EducationWorld is pleased to present this article excerpt by Alexis Carroll Cline, Publications Specialist for the Texas Computer Education Association (TCEA). The full article originally appeared in TechEdge, a quarterly magazine published by TCEA. To join or for more information, visit www.tcea.org.
Whether you are conducting differentiated instruction, specialized instruction, or personalized learning, educators today are creating environments where each student can experience learning in the way that best addresses his or her needs, learning style and mastery level. The ubiquity of mobile devices and wealth of online content and resources now available provides the opportunity for individualizing education as never before.
Jay Barrett, of Amarillo ISD in Amarillo, TX, is a pioneer in the move to digital learning environments. He and the other educators I interviewed really have jumped into a whole new world. They are sharing experiences from their journey to transform learning, including their challenges and solutions, in order to help others make the same leap.
As Barrett can attest, the move to digital is much more than the addition of technology. It is about people. It is about changing perspective and developing a new way to reach students more effectively and prepare them for a future we can’t even yet imagine.
What can you do to differentiate instruction for 400 students in rigorous specialty programs when your budget is limited? For Barrett, the answer was simple: go digital. He is the principal of the Amarillo Area Center for Advanced Learning, a specialty high school in Amarillo ISD. Since 1995, the school has been offering career and college readiness programs with a math and science emphasis. Choices include engineering, graphic design, health science, animal science and auto tech.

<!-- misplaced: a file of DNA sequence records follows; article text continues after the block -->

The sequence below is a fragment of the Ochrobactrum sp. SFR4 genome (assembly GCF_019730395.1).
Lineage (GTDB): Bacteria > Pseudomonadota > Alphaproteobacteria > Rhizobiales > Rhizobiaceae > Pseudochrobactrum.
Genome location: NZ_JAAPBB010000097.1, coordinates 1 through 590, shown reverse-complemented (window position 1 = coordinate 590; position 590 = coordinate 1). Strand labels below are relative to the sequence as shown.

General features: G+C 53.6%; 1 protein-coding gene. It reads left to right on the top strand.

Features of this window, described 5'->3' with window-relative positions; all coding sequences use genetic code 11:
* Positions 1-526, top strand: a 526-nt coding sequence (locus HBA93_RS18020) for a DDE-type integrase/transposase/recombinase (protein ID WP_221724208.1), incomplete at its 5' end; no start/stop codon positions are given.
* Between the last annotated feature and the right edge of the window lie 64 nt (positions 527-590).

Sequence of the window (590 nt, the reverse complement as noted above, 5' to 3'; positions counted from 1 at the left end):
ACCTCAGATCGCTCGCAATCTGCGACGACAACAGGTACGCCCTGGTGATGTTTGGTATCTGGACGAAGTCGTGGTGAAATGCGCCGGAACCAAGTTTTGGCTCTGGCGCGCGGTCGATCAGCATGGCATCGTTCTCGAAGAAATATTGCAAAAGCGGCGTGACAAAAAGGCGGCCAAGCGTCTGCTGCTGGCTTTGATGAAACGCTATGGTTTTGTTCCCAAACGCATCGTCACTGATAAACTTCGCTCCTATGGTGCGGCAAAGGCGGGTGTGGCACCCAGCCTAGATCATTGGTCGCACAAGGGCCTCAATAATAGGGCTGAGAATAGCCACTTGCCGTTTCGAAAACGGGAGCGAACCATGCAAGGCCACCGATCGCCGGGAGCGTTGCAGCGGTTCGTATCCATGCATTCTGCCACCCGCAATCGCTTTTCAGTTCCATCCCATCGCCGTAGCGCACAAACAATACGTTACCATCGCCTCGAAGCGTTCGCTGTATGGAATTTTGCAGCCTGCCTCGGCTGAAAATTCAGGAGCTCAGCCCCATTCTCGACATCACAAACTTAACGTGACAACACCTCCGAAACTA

“When the state said that they wouldn’t be supplying the textbooks anymore, but instead would provide an allotment, we had to seriously look at alternatives to expensive textbooks with content that isn’t necessarily up-to-date,” Barrett explained.
And so the search was on, both for content that would replace printed textbooks and for a device that would suit the needs of some very different learners.
First, the content solution had to be worked out. Barrett’s team selected NetTexts because of its versatility and intuitive design. Rather than textbooks, students would have anytime access to teacher-created content and open educational resources (OER).
Within the program, teachers can search for content, share lessons and resources, and customize course materials. The program is very easy to navigate, and organizing lessons into sections is a simple process.
The option for teachers to upload their own content really streamlines their workflow, saving time with planning and preparation. Just think about all the PowerPoint presentations and supplemental materials that are floating around your classroom being neatly organized and instantly accessible in one central location.
The switch from textbooks to digital content may have been precipitated by budget limitations, but it has changed more than the method of content delivery. Teachers have also shifted their mind-sets about teaching, transforming themselves into curators of information and facilitators of learning.